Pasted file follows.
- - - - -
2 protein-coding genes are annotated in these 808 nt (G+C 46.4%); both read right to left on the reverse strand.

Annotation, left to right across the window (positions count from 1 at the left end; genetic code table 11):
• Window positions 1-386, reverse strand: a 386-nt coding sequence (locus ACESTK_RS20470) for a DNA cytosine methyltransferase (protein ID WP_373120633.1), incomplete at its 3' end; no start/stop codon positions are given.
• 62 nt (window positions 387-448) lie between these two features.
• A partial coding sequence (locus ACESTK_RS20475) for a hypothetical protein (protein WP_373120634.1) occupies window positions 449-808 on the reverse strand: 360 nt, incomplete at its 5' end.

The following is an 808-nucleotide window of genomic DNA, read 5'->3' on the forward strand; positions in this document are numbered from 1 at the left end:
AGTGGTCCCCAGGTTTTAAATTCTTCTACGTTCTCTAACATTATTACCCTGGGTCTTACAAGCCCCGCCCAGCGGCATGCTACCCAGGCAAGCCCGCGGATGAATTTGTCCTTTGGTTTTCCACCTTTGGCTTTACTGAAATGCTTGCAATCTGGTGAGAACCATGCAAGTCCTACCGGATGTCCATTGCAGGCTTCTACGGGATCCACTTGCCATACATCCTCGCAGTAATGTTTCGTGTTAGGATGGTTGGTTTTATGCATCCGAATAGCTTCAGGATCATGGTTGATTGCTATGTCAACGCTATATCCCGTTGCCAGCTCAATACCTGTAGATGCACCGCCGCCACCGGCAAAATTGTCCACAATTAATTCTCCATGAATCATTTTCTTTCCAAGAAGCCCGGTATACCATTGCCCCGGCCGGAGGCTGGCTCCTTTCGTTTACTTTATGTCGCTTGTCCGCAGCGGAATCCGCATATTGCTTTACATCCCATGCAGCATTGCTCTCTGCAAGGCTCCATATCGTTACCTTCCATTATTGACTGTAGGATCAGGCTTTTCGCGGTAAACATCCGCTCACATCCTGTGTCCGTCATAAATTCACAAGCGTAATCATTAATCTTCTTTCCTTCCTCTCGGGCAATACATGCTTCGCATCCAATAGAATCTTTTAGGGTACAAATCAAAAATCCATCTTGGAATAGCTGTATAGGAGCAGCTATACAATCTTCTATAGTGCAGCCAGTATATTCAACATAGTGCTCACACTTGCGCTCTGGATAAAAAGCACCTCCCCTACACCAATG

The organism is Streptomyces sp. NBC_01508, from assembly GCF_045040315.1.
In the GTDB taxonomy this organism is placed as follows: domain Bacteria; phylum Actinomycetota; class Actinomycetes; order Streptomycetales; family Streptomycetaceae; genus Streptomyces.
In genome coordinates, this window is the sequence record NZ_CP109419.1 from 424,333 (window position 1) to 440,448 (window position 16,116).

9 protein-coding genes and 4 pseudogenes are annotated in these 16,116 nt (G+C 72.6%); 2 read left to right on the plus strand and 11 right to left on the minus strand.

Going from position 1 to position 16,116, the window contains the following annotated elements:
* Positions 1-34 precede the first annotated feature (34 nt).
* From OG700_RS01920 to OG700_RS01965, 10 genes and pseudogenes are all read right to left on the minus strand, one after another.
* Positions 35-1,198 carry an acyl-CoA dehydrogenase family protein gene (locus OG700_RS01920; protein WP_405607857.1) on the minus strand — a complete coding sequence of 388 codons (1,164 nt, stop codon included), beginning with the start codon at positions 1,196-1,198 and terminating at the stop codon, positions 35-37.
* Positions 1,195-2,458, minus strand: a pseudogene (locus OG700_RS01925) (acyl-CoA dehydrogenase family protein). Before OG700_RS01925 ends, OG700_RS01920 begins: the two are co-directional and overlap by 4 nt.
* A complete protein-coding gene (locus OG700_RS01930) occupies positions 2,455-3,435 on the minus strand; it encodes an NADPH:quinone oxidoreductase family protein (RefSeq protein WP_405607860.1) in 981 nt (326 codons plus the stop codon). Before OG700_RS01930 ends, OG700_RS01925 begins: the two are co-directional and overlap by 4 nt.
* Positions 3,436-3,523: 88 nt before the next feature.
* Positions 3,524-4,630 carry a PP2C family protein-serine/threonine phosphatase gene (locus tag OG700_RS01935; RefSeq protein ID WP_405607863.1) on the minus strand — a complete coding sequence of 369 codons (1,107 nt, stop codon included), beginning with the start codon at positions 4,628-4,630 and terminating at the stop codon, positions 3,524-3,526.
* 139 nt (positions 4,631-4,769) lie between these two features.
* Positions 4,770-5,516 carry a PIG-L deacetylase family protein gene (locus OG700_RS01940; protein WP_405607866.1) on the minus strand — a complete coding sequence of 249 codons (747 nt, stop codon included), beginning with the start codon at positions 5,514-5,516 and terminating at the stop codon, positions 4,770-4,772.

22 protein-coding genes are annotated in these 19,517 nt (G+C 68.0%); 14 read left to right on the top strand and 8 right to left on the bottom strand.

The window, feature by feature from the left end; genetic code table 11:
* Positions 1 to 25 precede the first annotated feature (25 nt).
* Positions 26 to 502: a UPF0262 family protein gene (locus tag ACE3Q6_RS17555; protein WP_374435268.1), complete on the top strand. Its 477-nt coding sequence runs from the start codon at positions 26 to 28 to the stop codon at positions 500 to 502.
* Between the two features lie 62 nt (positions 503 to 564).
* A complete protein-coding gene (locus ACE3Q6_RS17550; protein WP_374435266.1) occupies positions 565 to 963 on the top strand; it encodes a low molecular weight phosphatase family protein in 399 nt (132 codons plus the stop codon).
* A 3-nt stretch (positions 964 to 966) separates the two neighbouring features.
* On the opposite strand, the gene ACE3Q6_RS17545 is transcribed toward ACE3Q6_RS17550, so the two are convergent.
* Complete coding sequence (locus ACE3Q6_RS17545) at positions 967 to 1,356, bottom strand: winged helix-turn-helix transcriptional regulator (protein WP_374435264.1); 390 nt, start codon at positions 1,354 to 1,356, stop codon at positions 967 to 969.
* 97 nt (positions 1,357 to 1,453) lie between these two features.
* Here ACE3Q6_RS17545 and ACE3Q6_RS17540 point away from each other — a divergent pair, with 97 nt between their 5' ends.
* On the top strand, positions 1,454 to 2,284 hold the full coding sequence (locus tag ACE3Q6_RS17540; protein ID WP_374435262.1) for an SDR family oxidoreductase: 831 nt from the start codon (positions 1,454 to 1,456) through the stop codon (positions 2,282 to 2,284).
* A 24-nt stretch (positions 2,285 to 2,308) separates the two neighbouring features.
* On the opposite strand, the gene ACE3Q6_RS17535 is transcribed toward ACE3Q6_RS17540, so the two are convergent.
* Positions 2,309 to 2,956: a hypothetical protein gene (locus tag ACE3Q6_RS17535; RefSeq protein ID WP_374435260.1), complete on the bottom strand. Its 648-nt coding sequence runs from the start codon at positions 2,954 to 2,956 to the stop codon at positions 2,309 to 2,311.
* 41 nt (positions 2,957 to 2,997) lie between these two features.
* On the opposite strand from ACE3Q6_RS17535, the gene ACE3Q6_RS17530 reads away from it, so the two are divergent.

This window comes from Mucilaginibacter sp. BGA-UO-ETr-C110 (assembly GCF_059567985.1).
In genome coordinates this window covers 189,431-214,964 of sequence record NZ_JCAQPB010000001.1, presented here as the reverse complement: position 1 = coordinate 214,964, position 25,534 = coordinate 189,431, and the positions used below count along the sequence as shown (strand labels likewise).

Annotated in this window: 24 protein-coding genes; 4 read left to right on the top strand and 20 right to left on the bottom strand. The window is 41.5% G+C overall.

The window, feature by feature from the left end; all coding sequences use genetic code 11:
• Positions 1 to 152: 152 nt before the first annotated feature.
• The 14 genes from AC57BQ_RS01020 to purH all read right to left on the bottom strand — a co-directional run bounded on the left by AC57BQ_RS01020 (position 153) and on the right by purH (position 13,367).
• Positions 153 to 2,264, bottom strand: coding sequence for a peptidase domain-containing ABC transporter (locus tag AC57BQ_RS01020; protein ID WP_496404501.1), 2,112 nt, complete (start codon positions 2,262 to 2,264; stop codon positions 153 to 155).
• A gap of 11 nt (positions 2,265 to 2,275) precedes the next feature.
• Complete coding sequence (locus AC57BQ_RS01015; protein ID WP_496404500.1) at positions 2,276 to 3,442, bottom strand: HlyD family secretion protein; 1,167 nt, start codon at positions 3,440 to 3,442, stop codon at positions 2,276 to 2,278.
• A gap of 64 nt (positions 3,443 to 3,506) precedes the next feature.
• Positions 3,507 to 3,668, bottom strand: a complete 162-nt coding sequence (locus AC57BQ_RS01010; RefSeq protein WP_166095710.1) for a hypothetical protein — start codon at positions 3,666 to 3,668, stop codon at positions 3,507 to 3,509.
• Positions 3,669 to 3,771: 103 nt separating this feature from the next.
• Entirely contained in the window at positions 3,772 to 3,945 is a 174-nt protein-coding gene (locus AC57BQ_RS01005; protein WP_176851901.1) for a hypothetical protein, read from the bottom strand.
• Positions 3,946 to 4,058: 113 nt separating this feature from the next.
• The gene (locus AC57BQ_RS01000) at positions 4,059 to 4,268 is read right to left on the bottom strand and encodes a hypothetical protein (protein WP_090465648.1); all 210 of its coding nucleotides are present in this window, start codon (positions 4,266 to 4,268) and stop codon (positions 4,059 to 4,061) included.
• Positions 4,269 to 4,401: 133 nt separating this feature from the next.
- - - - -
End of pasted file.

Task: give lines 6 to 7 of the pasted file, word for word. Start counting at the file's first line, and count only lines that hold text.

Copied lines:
The following is an 808-nucleotide window of genomic DNA, read 5'->3' on the forward strand; positions in this document are numbered from 1 at the left end:
AGTGGTCCCCAGGTTTTAAATTCTTCTACGTTCTCTAACATTATTACCCTGGGTCTTACAAGCCCCGCCCAGCGGCATGCTACCCAGGCAAGCCCGCGGATGAATTTGTCCTTTGGTTTTCCACCTTTGGCTTTACTGAAATGCTTGCAATCTGGTGAGAACCATGCAAGTCCTACCGGATGTCCATTGCAGGCTTCTACGGGATCCACTTGCCATACATCCTCGCAGTAATGTTTCGTGTTAGGATGGTTGGTTTTATGCATCCGAATAGCTTCAGGATCATGGTTGATTGCTATGTCAACGCTATATCCCGTTGCCAGCTCAATACCTGTAGATGCACCGCCGCCACCGGCAAAATTGTCCACAATTAATTCTCCATGAATCATTTTCTTTCCAAGAAGCCCGGTATACCATTGCCCCGGCCGGAGGCTGGCTCCTTTCGTTTACTTTATGTCGCTTGTCCGCAGCGGAATCCGCATATTGCTTTACATCCCATGCAGCATTGCTCTCTGCAAGGCTCCATATCGTTACCTTCCATTATTGACTGTAGGATCAGGCTTTTCGCGGTAAACATCCGCTCACATCCTGTGTCCGTCATAAATTCACAAGCGTAATCATTAATCTTCTTTCCTTCCTCTCGGGCAATACATGCTTCGCATCCAATAGAATCTTTTAGGGTACAAATCAAAAATCCATCTTGGAATAGCTGTATAGGAGCAGCTATACAATCTTCTATAGTGCAGCCAGTATATTCAACATAGTGCTCACACTTGCGCTCTGGATAAAAAGCACCTCCCCTACACCAATG